Weekend Wordsmith: Storyteller

22 Jun

The art of telling a story to children is complicated.  Telling a story to anyone is complicated but telling a story to children is more so.  Children are at once eager to believe and suspicious.  They want to be swept up in your words but they don’t want to seem foolish either.  There are amazing storytellers.  I am not one of them.

When I tell a story to children, I usually forget to plan ahead.  My stories start out well but I don’t know where I am going with them and I end up in trouble.  How can the ogre escape the trap laid by the villain?  I don’t know — it’s a darn good trap but I already made the kids fall in love with the ogre.  I rarely want to use a storytelling moment to push children into an understanding of the harsh realities of the “real world.”  Good storytellers plan ahead.

When I tell a story to children, I usually forget to have a point.  The best stories have a message, a meaning, a theme, a moral.  My moral may change as the story goes along — I start out telling a story about how good children go to bed on time but suddenly it’s a story about a clean room being a good thing and ends up being a story about how doing what your mother tells you to do is always the right choice.  A little ambiguity goes a long way to ruining an otherwise good story.  Good storytellers have a message.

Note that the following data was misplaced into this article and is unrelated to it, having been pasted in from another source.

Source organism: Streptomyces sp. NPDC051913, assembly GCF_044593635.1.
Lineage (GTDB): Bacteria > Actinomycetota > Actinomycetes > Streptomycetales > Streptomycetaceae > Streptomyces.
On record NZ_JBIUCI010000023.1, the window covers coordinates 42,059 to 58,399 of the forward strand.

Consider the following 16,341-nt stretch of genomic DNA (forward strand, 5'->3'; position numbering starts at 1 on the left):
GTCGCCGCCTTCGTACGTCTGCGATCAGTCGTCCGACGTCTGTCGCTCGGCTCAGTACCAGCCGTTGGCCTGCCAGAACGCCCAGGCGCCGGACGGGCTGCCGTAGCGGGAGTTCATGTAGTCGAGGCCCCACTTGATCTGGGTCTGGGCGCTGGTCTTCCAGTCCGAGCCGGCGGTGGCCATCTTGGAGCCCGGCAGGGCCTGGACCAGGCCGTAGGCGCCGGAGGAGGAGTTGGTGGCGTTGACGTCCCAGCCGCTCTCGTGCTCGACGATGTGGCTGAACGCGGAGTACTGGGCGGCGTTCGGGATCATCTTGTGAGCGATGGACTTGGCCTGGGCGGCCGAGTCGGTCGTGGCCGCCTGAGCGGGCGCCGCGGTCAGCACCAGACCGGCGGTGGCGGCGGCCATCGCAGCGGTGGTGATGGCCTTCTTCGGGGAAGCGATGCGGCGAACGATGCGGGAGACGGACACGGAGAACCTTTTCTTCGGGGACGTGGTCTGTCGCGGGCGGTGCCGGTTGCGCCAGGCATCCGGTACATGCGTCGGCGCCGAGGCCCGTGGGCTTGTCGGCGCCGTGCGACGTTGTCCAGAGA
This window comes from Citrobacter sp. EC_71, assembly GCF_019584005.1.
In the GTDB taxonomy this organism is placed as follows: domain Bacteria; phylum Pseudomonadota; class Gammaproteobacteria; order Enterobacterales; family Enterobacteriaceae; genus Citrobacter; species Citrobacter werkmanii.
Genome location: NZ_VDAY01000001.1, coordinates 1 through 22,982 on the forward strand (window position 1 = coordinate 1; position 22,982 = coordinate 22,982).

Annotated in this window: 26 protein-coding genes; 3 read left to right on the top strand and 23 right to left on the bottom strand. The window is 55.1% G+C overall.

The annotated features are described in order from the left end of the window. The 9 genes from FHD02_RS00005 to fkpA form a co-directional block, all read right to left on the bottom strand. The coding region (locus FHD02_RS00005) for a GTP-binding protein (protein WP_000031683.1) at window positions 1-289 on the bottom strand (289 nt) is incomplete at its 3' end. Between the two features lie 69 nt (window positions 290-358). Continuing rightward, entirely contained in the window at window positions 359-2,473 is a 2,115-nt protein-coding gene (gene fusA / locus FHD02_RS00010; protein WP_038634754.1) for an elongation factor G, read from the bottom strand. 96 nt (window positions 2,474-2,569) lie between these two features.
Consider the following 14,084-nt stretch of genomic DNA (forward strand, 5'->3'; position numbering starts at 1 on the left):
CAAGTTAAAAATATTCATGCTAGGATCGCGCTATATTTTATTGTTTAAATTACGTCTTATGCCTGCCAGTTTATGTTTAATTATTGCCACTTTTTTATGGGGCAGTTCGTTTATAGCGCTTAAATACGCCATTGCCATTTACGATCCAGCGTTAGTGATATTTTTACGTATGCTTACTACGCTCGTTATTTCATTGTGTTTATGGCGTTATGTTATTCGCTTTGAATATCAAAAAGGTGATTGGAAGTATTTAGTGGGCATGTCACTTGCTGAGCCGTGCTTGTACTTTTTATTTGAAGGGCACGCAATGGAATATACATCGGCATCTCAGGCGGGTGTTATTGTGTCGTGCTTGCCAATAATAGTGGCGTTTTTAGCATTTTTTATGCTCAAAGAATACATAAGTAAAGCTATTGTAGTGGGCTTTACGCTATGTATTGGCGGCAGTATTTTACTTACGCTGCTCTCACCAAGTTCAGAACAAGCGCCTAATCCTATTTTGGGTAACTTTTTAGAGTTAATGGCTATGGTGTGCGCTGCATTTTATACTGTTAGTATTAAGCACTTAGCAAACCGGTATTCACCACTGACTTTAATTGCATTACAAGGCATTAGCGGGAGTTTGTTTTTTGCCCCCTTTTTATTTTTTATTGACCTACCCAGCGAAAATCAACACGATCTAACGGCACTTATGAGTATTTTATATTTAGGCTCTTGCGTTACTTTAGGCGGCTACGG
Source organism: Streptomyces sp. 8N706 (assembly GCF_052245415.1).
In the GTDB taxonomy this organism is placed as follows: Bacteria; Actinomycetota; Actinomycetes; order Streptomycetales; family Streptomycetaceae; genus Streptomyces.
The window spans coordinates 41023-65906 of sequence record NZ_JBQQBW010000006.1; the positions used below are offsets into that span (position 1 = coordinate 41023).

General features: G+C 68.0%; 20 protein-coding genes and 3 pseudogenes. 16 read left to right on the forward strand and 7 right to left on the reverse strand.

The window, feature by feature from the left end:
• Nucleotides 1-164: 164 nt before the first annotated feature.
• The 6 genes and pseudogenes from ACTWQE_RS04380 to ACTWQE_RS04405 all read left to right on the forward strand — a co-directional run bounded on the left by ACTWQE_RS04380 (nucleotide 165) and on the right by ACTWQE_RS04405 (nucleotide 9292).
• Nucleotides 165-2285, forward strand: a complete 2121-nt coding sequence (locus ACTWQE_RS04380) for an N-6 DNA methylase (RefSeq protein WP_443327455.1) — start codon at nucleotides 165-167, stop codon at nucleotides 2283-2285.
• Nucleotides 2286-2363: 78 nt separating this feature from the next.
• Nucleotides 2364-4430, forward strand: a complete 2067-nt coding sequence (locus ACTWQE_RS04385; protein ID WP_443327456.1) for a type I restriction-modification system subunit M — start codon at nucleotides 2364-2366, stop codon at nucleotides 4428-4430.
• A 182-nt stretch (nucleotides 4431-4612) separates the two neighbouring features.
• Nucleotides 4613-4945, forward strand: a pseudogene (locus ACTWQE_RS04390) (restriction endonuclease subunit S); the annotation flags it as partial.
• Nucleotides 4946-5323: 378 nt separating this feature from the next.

When I tell a story to children, I usually forget to make it funny.  Kids like funny.  Kids listen to funny.  Kids remember funny.  Funny is hard though and serious is a bit easier — at least for me.  Good storytellers are funny.

When I tell a story to children, I usually forget to make it familiar.  Children love stories that seem familiar with a twist.  There is comfort in the familiar.  They know what will happen (or do they?) but don’t know how we’ll get there or what will happen along the way.  Good storytellers build on the familiar.

When I tell a story to children, I usually forget to savor it and enjoy the telling of it.  I forget that my enjoyment in the telling will translate into their enjoyment in the hearing.  Feeling rushed is a reality for parents and teachers but not one we should pass along to our children during story time. Good storytellers enjoy telling stories.

Storytelling is an art and a craft.  I hope to be a good storyteller one day.

More works by Weekend Wordsmiths.
All content written by Liza Lee Miller unless otherwise noted.
© 2008, Liza Lee Miller. Creative Commons License

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4 Responses to “Weekend Wordsmith: Storyteller”

  1. jayne 22 June, 2008 at 3:25 am #

    It is an art form no doubt. I love to hear a good storyteller weave a tale.

  2. Pam 22 June, 2008 at 3:39 am #

    Good children’s authors are very talented, for sure!

  3. Crafty Green poet 22 June, 2008 at 7:24 am #

    Excellent advice for all would be storytellers!

  4. daisybug 23 June, 2008 at 4:40 am #

    I completely relate! I am terrible at telling stories to children and short stories in general! You really touched on many of the reasons I think

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